Conch Republic sea battle Florida Keys
  • A commercial fishing boat engages in mock combat with the Schooner Wolf during festivities recalling the Florida Keys' "rebirth" as the independent Conch Republic. (Photo by Rob O'Neal, Florida Keys News Bureau)

     

  • By: Carol Shaughnessy
  • April 17, 2019

With its funky charm, quirky characters, end-of-the-road mindset and reputation as a bastion of the bizarre, Key West might seem more like a fictional setting than a real locale. And many authors, from Ernest Hemingway to Heather Graham, have used the island as the locale for memorable books.

Michael Groover Hemingway Look-Alike winner 2018

Hemingway look-alikes flock to Key West each July during a festival that celebrates the late author, who lived and wrote on the island during the 1930s. (Photo by Andy Newman, Florida Keys News Bureau)

Of course, as those of us lucky enough to live in Key West can attest, the continental United States’ southernmost city is real enough. But it definitely proves the old proverb that reality can be stranger than fiction (which may explain, at least partially, why residents and visitors find it so appealing).

Want some examples? No problem.

ONE: Key West (and the rest of the Florida Keys) make up an “island nation” called the Conch Republic. In 1982, the Keys symbolically seceded from the United States to protest a U.S. Border Patrol blockade that virtually stopped traffic on the only road in and out. After proclaiming the islands the independent Conch Republic, intrepid founders declared war on the mother country, pelted a U.S. Navy representative with stale Cuban bread, surrendered 60 seconds later and demanded $1 billion in foreign aid. (FYI, it still hasn’t arrived.)

TWO: Key West is closer to Havana (90 miles) than Miami (159 miles). In 1978, after a challenge from a local reporter, then-mayor Sonny McCoy traveled that 90-mile distance to Havana on a single slalom ski. The grueling feat took six hours and 10 minutes, with complications including six-foot seas and an escort from Cuban gunboats.

THREE: The Key West Cemetery, a small, sunny and oddly comforting spot in the center of picturesque Old Town, includes gravestones reading “I Told You I Was Sick” and “Devoted Fan of Singer Julio Iglesias.” They’re not far from the Otto family plot, where a tiny Key deer lies buried with its devoted owners — and three of the family’s pet dogs.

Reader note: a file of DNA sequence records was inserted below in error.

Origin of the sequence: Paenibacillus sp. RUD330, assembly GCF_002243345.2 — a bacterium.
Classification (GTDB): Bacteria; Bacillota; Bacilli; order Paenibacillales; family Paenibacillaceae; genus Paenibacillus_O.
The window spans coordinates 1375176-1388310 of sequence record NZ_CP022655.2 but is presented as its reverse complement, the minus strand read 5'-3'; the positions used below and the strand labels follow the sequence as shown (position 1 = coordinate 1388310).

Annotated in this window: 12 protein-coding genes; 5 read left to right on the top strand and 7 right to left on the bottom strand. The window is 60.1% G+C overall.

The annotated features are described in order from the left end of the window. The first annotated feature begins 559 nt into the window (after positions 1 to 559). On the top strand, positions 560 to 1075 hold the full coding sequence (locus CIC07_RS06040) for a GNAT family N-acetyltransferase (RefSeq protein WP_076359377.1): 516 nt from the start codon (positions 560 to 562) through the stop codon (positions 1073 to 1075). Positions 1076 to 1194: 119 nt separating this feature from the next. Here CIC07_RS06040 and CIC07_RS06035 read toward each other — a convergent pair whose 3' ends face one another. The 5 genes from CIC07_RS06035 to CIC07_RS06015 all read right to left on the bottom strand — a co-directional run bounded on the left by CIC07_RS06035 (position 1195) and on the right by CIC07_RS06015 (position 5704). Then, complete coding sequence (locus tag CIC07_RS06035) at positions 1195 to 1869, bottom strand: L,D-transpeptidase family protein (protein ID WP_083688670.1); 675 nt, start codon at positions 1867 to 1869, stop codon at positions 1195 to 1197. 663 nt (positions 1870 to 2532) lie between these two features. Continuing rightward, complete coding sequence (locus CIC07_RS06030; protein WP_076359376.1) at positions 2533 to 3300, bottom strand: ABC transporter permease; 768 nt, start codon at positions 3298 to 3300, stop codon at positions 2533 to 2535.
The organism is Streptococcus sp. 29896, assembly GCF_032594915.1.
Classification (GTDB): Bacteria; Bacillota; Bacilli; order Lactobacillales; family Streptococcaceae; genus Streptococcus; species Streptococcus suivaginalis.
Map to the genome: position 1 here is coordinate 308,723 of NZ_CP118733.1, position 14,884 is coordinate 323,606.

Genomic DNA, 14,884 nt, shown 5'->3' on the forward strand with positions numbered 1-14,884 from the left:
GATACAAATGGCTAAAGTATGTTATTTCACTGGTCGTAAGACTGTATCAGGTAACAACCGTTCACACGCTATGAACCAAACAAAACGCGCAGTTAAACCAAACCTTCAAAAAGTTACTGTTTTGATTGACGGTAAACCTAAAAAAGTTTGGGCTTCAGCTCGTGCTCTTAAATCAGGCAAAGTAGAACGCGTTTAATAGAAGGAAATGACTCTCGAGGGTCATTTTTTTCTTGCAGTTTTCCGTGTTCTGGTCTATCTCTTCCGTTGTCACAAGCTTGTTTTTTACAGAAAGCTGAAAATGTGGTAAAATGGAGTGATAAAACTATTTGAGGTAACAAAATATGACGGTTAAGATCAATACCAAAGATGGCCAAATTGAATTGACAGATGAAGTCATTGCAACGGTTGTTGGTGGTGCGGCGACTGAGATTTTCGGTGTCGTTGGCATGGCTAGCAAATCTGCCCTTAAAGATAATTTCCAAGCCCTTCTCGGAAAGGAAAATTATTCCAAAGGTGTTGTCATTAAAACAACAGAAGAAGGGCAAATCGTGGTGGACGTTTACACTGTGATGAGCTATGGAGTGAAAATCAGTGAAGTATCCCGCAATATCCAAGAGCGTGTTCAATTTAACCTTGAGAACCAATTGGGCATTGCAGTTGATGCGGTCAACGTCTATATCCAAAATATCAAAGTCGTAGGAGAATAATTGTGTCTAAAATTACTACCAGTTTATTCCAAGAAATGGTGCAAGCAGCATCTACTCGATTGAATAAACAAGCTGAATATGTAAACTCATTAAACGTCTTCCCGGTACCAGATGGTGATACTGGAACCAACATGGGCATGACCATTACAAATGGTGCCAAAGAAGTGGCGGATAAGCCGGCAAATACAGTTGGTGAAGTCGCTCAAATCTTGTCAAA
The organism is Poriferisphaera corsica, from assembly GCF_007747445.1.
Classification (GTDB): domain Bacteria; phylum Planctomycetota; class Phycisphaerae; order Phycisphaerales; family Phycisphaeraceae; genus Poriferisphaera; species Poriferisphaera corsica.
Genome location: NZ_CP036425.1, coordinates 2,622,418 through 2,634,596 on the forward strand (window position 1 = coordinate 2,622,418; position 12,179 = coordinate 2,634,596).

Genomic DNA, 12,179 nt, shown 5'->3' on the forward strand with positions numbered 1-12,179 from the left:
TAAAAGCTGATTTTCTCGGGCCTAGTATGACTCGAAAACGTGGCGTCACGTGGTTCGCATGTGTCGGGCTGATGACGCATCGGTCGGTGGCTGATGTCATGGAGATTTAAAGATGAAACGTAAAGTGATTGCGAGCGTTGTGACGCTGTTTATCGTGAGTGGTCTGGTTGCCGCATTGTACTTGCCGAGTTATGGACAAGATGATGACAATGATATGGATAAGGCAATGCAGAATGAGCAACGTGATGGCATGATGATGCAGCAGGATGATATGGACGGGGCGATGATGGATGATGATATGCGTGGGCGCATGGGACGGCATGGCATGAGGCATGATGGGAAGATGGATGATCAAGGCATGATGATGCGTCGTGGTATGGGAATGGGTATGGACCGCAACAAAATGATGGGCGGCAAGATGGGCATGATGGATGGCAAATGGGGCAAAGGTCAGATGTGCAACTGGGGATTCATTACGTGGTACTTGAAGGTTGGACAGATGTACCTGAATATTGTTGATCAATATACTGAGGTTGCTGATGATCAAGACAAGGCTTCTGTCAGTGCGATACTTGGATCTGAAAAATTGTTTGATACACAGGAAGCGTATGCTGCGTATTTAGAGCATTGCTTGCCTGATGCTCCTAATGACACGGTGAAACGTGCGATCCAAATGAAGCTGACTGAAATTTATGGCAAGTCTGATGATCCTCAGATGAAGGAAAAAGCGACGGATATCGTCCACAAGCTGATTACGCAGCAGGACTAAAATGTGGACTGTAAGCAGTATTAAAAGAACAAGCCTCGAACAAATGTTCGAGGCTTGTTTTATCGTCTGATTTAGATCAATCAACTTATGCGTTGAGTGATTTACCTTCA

FOUR: For the best Cuban sandwich in Key West, head for the laundromat. Really. One of the top purveyors of the traditional sandwich, a luscious concoction of ham, cheese and spiced pork pressed between slices of Cuban bread, is Sandy’s Cafe at the M&M Laundry on White Street.

Sandy's Cafe sign Key West

For a world-class Cuban sandwich, head for Sandy’s Cafe at the M&M Laundry in Key West. (Photo courtesy of Sandy’s Cafe)

FIVE: Each July, some 125 stocky, white-bearded middle-aged men arrive in Key West to take part in a unique ritual. No, it’s not a convention of vacationing Santas — it’s the Hemingway® Look-Alike Contest at Sloppy Joe’s Bar, a frequent hangout of the literary legend. Hemingway lived and wrote in Key West throughout the 1930s and set “To Have and Have Not,” his only novel with a U.S. location, on the island he loved.

SIX: In 2004, the City of Key West had an official chicken catcher on its payroll. Third-generation island resident Armando Parra, a barber and bird buff, was hired to trap some of the island’s free-range poultry population for relocation. However, the position was short-lived because, apparently, too many chickens crossed the road to avoid him. Today the renegade roosters and hens are flourishing — and providing abundant photo ops for fascinated visitors.

Of course, these are just a few of Key West’s “stranger-than-fiction” realities. To discover others … well, there’s no better way than coming down on a personal fact-finding mission. One warning, however: many of today’s happy residents evolved from yesterday’s visitors who simply refused to leave.

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